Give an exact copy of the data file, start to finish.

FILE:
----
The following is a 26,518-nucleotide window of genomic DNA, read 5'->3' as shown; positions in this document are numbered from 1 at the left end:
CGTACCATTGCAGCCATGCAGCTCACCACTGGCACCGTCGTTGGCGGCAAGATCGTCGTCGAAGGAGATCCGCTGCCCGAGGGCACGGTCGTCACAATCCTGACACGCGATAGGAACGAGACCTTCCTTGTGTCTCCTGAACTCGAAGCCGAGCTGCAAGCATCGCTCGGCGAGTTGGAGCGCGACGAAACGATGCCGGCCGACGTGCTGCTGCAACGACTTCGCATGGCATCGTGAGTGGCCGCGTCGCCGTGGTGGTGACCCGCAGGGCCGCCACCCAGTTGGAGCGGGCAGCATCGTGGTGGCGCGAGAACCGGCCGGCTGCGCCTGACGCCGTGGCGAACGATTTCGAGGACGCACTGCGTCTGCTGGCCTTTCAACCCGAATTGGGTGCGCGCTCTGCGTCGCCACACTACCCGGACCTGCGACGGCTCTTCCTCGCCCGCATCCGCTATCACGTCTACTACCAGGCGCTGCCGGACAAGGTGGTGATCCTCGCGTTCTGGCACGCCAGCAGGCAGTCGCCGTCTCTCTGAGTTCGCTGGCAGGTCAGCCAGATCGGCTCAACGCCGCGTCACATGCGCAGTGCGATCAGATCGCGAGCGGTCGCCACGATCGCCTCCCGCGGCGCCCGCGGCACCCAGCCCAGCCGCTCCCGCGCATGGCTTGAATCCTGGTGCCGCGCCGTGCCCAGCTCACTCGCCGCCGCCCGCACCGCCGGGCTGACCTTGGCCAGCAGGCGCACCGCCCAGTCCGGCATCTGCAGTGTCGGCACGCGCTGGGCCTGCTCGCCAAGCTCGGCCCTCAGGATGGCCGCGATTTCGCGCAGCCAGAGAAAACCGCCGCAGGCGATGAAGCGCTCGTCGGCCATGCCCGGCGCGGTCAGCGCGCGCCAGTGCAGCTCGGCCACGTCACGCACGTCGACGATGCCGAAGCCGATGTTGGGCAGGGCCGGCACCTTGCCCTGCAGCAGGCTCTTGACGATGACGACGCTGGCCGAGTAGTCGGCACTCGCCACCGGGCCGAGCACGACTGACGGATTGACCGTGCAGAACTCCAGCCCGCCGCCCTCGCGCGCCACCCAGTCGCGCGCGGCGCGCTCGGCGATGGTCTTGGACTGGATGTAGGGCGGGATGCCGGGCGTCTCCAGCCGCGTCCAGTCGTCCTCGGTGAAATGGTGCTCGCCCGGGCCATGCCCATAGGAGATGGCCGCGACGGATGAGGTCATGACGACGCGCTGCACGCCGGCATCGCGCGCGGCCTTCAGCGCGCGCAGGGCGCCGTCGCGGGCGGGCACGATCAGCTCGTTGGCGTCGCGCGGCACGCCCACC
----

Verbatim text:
The following is a 26,518-nucleotide window of genomic DNA, read 5'->3' as shown; positions in this document are numbered from 1 at the left end:
CGTACCATTGCAGCCATGCAGCTCACCACTGGCACCGTCGTTGGCGGCAAGATCGTCGTCGAAGGAGATCCGCTGCCCGAGGGCACGGTCGTCACAATCCTGACACGCGATAGGAACGAGACCTTCCTTGTGTCTCCTGAACTCGAAGCCGAGCTGCAAGCATCGCTCGGCGAGTTGGAGCGCGACGAAACGATGCCGGCCGACGTGCTGCTGCAACGACTTCGCATGGCATCGTGAGTGGCCGCGTCGCCGTGGTGGTGACCCGCAGGGCCGCCACCCAGTTGGAGCGGGCAGCATCGTGGTGGCGCGAGAACCGGCCGGCTGCGCCTGACGCCGTGGCGAACGATTTCGAGGACGCACTGCGTCTGCTGGCCTTTCAACCCGAATTGGGTGCGCGCTCTGCGTCGCCACACTACCCGGACCTGCGACGGCTCTTCCTCGCCCGCATCCGCTATCACGTCTACTACCAGGCGCTGCCGGACAAGGTGGTGATCCTCGCGTTCTGGCACGCCAGCAGGCAGTCGCCGTCTCTCTGAGTTCGCTGGCAGGTCAGCCAGATCGGCTCAACGCCGCGTCACATGCGCAGTGCGATCAGATCGCGAGCGGTCGCCACGATCGCCTCCCGCGGCGCCCGCGGCACCCAGCCCAGCCGCTCCCGCGCATGGCTTGAATCCTGGTGCCGCGCCGTGCCCAGCTCACTCGCCGCCGCCCGCACCGCCGGGCTGACCTTGGCCAGCAGGCGCACCGCCCAGTCCGGCATCTGCAGTGTCGGCACGCGCTGGGCCTGCTCGCCAAGCTCGGCCCTCAGGATGGCCGCGATTTCGCGCAGCCAGAGAAAACCGCCGCAGGCGATGAAGCGCTCGTCGGCCATGCCCGGCGCGGTCAGCGCGCGCCAGTGCAGCTCGGCCACGTCACGCACGTCGACGATGCCGAAGCCGATGTTGGGCAGGGCCGGCACCTTGCCCTGCAGCAGGCTCTTGACGATGACGACGCTGGCCGAGTAGTCGGCACTCGCCACCGGGCCGAGCACGACTGACGGATTGACCGTGCAGAACTCCAGCCCGCCGCCCTCGCGCGCCACCCAGTCGCGCGCGGCGCGCTCGGCGATGGTCTTGGACTGGATGTAGGGCGGGATGCCGGGCGTCTCCAGCCGCGTCCAGTCGTCCTCGGTGAAATGGTGCTCGCCCGGGCCATGCCCATAGGAGATGGCCGCGACGGATGAGGTCATGACGACGCGCTGCACGCCGGCATCGCGCGCGGCCTTCAGCGCGCGCAGGGCGCCGTCGCGGGCGGGCACGATCAGCTCGTTGGCGTCGCGCGGCACGCCCACC